Tennessee Safari Park Provides Unforgettable Experiences

1 Comment By 

Photo credit: Jeff Adkins

Claude M. Conley was only 15 years old when he started raising exotic animals on his family’s Crockett County farm in 1963. He began his unusual animal collection with buffalo, peacocks, elk and fallow deer on the same land where his family had been raising cotton and cattle since 1850.

“My father grew up reading about animals and visiting zoos, and he dedicated his life to raising exotic animals,” Claude H. Conley II says. “Today, our family has more than 1,300 exotic animals representing over 100 species.”

The Conley family knew they had something special on their quirky 800-acre farm in Alamo. So in 2007, Claude H. Conley II and his brother, Jon Wesley Conley, opened the farm to the public as a drive-through zoo experience called Tennessee Safari Park.

Photo credit: Jeff Adkins

“We always knew we were going to open a zoo, but we were too busy farming,” Claude H. Conley II says. “We made the decision to open it in 2003, but it took us until 2007 to make it happen. A lot of people told us we couldn’t do it – they said it would never happen.”

But those naysayers were wrong. In its first year, Tennessee Safari Park welcomed 2,500 visitors.

“All the money we made from admission we put back into the park, adding new animals each year,” Conley says. “The number of visitors grows each year. In 2018, we had more than 85,000 visitors.”

Photo credit: Jeff Adkins

A Wild Ride

What draws people to pull off Interstate 40 and spend a few hours touring a drive-through zoo, you ask? Curiosity, for one. Where else do ostriches, buffalo, camels and emus walk right up to your car window looking for a snack?

“Everybody can feed our animals through their car window, and people love interacting with the animals,” Conley says. “At our walk-through area, you can even feed a giraffe.”

Feeding the exotic animals can be a hilarious experience, since they are often eager to eat and have been known to put their entire head inside your car in search of food. They’ve also been known to snatch not only the food, but your entire food bucket. (Consider yourself warned.)

Safari Park

Photo by Jeff Adkins

Committed to Conservation

Environmentalists especially appreciate the opportunity to get up close and personal with rare and endangered animals, getting to stroke their velvety soft skin or fur. The reality is Tennessee Safari Park is more than a tourist attraction – it’s a dedicated conservational breeding center for rare and endangered creatures.

“We’ve always been committed to conservation, and it’s been really fun to watch our animal collection grow,” Conley says. “Because we breed animals, there are lots of babies everywhere. We also have about 300 animals that are not in the park and remain off exhibit.”

See more: Nashville Zoo Exhibit Showcases Heritage Breed Farm Animals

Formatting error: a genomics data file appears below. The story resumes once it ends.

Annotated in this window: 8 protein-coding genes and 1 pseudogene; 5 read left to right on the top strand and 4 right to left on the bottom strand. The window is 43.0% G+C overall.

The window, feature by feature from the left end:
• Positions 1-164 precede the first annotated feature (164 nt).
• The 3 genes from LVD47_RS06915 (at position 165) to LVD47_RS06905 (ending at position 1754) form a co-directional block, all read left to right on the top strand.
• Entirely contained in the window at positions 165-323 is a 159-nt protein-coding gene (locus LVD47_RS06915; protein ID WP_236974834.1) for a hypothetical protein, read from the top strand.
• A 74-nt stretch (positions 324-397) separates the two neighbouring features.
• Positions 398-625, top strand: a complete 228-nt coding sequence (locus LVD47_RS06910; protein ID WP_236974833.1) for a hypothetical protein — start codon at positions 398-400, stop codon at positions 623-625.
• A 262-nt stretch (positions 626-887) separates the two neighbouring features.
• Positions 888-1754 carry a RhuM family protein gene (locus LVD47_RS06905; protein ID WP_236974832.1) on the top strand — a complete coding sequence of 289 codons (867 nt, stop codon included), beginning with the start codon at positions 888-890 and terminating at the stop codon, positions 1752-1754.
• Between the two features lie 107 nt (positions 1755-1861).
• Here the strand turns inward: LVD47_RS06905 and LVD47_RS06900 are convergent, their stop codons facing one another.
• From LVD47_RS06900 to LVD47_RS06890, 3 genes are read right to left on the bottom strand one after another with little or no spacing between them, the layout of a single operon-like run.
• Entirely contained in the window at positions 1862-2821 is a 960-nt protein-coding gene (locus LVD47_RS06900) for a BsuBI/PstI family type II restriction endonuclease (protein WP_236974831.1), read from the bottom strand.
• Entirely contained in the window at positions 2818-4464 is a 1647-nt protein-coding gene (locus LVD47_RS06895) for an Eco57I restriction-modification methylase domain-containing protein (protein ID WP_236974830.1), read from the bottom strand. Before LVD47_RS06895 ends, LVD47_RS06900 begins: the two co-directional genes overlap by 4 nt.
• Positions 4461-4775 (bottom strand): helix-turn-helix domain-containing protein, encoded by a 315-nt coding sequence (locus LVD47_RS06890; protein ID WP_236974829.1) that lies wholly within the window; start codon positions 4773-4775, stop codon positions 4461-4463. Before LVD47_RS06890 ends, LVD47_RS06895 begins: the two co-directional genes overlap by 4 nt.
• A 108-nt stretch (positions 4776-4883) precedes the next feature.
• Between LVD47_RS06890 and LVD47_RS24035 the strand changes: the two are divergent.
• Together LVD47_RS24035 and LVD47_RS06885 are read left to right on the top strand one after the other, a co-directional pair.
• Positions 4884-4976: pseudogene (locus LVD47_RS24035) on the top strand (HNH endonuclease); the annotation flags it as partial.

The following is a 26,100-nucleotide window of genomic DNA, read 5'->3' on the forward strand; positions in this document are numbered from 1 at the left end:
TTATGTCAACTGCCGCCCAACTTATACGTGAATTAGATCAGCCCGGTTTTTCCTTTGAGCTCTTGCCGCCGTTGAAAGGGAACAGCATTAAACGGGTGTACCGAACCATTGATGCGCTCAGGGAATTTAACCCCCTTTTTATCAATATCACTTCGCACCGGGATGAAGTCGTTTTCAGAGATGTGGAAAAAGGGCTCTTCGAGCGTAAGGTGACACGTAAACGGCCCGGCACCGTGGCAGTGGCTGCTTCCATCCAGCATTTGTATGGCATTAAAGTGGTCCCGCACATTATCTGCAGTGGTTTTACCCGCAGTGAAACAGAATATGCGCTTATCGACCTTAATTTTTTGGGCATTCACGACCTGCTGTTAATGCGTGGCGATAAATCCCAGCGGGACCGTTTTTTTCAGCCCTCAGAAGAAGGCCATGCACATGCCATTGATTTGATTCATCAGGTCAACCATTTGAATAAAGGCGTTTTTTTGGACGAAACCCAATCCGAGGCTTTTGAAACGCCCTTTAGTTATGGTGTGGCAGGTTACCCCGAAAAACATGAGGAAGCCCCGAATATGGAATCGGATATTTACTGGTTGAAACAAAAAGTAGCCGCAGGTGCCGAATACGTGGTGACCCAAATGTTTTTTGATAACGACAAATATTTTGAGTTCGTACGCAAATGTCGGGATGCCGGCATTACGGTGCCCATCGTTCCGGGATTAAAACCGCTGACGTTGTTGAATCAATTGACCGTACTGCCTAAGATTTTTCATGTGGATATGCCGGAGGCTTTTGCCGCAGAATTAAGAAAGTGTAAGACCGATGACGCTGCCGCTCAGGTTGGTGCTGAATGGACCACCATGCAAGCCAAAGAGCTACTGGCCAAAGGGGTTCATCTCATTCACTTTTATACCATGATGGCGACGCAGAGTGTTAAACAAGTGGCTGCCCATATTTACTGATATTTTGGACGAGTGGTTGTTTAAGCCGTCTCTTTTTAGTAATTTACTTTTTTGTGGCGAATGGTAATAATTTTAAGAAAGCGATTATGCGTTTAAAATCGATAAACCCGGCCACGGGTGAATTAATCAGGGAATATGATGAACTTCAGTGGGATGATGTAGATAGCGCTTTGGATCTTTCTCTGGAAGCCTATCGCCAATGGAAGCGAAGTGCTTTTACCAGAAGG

If the past is any indication of the future, Tennessee Safari Park will continue to thrive under the Conley family’s leadership in years to come. Conley’s two young sons, Claude III (age 7) and Caleb (age 3), are the sixth generation to grow up on the farm and are already learning the ropes.

Safari Park

Photo by Jeff Adkins

If You Go ...

Tennessee Safari Park

Location: 618 Conley Rd., Alamo

Phone: (731) 696-4423

Website: tennesseesafaripark.com

Hours: Monday through Saturday 10 a.m. to 5 p.m., and Sundays 12 to 5 p.m. (Last car in at 4 p.m.)

Admission: $16 for adults and $12 for children ages 2 to 12. Animal feed costs $3 per bucket, or 4 buckets for $10. Tennessee Farm Bureau members can download a mobile or printed coupon for $2 off admission (maximum of six per party) at tnfarmbureau.org/membersavings or through the app.

Know Before You Go: You’ll know you’ve arrived at Tennessee Safari Park when you see the Conley family’s historic large white house, a fixture on the property since 1862. You can purchase buckets of food before navigating the 5.5-mile drive-through in your car. Then visitors can park and tour the walk-through zoo on foot, where you’ll see several types of monkeys, colorful birds and other creatures. Make time to visit the gift shop and eat at the Tennessee Safari Park Grill, which offers burgers, hot dogs, nachos and other snacks.

Travel Tip: Allow about three hours to tour the park. Cash only is accepted at the ticket booth; credit cards are accepted in the gift shop. The grill is open seasonally on weekends.

1 Comment

  1. Donna Roost

    February 23, 2020 at 2:06 pm

    Have visited Safari Park se stall times. Always fun.

Leave a Comment

Leave a Reply

Your email address will not be published. Required fields are marked *

Stay Connected

Made in Tennessee giveaways, exciting events, delicious recipes and more delivered straight to your inbox.